Okay, I didn't exactly get the NBA's "pesky rule" regarding draft eligibility quite right. As reader Clayon Butler pointed out, a player "whose high school class has graduated" can apply for the NBA draft if he renounces his college eligibility. Meaning, even if junior LeBron James took extra classes and graduated this year, he wouldn't be draft-eligible until 2002, when his class graduated. Two things are wrong with this, of course: If a kid is old enough to drop out of high school to work full-time at McDonald's, he should be old enough to drop out of high school and play in the NBA. (The more power that's in an individual's hand to determine his own future, the better.) Two, someone has got to change the rules so that high schoolers can retain their eligibility if they withdraw from the draft by a certain date, or even if they're not drafted. (Again, more power to the individual.)

Of course, I've never actually accused the NBA of being concerned with the individual. I doubt even David Stern would be so disingenuous as to make such an assertion. But that's a rant for another time. Onto yours ...

I almost fell out of my chair when I saw Dane Fife's name on your list [of NBA draft prospects]. He was on the cover of our local newspaper in between a picture of two dogs. The header read: "Great Dane." I played him in football, and he lit us up for 4 TDs in the second quarter. Looks like Dane shoulda stuck to football instead of his permanent place in the DOGHOUSE of IU fans.
-- John Burks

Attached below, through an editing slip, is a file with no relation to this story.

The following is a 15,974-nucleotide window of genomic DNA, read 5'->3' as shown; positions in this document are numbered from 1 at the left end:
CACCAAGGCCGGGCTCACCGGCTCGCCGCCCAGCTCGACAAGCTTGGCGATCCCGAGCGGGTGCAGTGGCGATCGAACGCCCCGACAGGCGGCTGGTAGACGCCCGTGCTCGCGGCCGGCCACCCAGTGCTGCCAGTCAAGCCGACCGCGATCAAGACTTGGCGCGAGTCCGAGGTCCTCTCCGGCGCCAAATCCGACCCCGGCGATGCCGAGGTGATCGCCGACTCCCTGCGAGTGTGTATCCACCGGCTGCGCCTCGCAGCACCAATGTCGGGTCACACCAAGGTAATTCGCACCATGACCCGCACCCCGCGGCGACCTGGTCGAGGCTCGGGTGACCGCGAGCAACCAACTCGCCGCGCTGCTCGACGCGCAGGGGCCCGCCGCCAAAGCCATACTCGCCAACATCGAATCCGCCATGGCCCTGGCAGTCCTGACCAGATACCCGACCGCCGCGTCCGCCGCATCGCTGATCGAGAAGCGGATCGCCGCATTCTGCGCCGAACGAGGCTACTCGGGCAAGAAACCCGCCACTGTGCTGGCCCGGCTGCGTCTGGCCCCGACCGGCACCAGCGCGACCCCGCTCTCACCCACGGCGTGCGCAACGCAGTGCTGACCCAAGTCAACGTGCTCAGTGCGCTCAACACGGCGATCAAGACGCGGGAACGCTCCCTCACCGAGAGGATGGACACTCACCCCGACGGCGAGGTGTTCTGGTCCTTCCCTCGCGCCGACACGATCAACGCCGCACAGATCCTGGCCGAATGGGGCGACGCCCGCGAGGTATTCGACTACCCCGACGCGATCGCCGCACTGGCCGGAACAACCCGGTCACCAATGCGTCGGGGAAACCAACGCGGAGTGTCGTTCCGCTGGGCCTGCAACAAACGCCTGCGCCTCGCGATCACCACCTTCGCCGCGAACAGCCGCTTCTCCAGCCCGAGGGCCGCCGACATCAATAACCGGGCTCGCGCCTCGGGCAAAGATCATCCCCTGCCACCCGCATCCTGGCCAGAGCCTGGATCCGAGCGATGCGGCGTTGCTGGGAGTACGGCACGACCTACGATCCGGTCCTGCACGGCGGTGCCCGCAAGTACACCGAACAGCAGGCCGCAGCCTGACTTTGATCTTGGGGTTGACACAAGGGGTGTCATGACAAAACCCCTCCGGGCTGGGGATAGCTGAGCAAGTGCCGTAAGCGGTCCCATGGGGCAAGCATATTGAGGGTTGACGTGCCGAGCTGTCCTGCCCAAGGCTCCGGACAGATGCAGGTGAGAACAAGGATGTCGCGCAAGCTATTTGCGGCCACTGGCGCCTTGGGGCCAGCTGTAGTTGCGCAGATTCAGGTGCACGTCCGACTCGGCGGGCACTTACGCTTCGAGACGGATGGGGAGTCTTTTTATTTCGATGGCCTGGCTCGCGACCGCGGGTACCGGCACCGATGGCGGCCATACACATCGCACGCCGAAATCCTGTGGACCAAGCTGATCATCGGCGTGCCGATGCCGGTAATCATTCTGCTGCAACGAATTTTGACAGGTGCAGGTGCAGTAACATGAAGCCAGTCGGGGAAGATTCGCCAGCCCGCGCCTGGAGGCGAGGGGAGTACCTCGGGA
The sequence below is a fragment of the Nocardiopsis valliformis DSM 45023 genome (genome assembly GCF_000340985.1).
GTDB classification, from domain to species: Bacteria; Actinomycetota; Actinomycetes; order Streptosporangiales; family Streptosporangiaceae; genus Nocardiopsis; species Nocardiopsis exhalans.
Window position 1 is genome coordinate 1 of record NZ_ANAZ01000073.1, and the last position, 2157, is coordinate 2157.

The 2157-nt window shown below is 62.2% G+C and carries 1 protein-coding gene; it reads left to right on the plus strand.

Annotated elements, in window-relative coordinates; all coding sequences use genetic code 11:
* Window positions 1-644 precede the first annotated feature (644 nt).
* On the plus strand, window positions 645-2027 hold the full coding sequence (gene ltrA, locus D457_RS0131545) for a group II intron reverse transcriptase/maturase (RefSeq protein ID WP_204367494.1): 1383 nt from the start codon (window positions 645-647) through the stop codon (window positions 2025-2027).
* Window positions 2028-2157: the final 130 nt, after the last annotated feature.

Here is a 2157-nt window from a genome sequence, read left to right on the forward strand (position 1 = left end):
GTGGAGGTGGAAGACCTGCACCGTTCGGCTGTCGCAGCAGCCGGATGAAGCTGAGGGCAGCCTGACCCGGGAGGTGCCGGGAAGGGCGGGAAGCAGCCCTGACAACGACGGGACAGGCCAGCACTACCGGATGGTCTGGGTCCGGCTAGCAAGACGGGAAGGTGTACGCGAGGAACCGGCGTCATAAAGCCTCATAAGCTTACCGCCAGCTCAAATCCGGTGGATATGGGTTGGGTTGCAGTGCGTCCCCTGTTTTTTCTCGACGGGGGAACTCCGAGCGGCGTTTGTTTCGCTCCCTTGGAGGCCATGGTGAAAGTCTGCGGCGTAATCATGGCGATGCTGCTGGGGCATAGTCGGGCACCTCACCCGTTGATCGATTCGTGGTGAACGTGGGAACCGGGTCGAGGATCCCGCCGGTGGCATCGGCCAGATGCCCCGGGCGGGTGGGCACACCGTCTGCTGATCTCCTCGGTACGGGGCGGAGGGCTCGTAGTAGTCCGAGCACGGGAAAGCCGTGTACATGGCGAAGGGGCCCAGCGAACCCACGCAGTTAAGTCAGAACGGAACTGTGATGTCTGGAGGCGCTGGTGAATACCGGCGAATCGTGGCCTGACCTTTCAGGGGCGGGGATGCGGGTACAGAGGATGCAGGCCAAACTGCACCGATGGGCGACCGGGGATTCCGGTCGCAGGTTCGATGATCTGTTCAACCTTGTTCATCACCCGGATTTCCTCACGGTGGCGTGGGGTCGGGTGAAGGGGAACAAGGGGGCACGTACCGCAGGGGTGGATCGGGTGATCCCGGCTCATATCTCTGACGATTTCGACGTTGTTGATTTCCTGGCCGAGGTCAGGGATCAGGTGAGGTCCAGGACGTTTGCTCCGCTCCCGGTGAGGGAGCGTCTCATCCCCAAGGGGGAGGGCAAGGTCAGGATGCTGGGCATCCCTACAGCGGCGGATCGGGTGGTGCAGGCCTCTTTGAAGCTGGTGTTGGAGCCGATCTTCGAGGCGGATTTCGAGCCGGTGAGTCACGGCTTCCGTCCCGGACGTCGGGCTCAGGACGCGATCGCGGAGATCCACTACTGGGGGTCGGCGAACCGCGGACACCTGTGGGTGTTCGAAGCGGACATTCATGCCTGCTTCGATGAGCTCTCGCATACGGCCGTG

I hate to dog you, bub, but you're barking up the wrong tree with these canine jokes. I'm a cat guy.

Cal Ripken, the "Legendary Out-Machine" broke the All-Star game open last night, making you look like a buffoon. Probably isn't the first time your moronic words made you look like an idiot.
-- Chad Byers

And darn it, it won't be the last, I assure you.

Hey man, I went to high school with Nick Horvath, and yeah, he won't be a first-round pick next year, but he might be a key ingredient in a national championship next year.
-- Josh Oelker

You can't make pancakes without baking powder, and you can't win a national championship without Nick Horvath. How's that? (Of course, if you start with Bisquick ...)

Where would you put Frank Williams in next year's draft?
-- Ryan Penn

Frank might have been the first point guard taken this year had he come out. As it is, even though he stands behind Jason Williams, Chris Duhon and Dajuan Wagner in next year's class of points, he still looks good for late lottery.

You can't leave out Rod Grizzard. His ballhandling is 10 times better than Jason Williams'. Scott, if you and I laced it up, I'm sure we could average more assists than Jason did.
-- Brian689

Um ... You've never seen me play, have you? Let me put it this way: I would not aid your cause here.

I like your comments on Darius Rice, who has been somewhat of a disappointment but has unbelievable talent and versatility, especially for a guy his size. If you were looking to mention little niceties about Rice, how about mentioning his famous uncle?
-- Noah Rosenthal

Uncle Grantland, you mean?


The Summer Replacement is a senior reporter for ESPN The Magazine. Now that he's writing about lacrosse, we're begging Gene Wojciechowski to come back soon! E-mail your suggestions and scorn to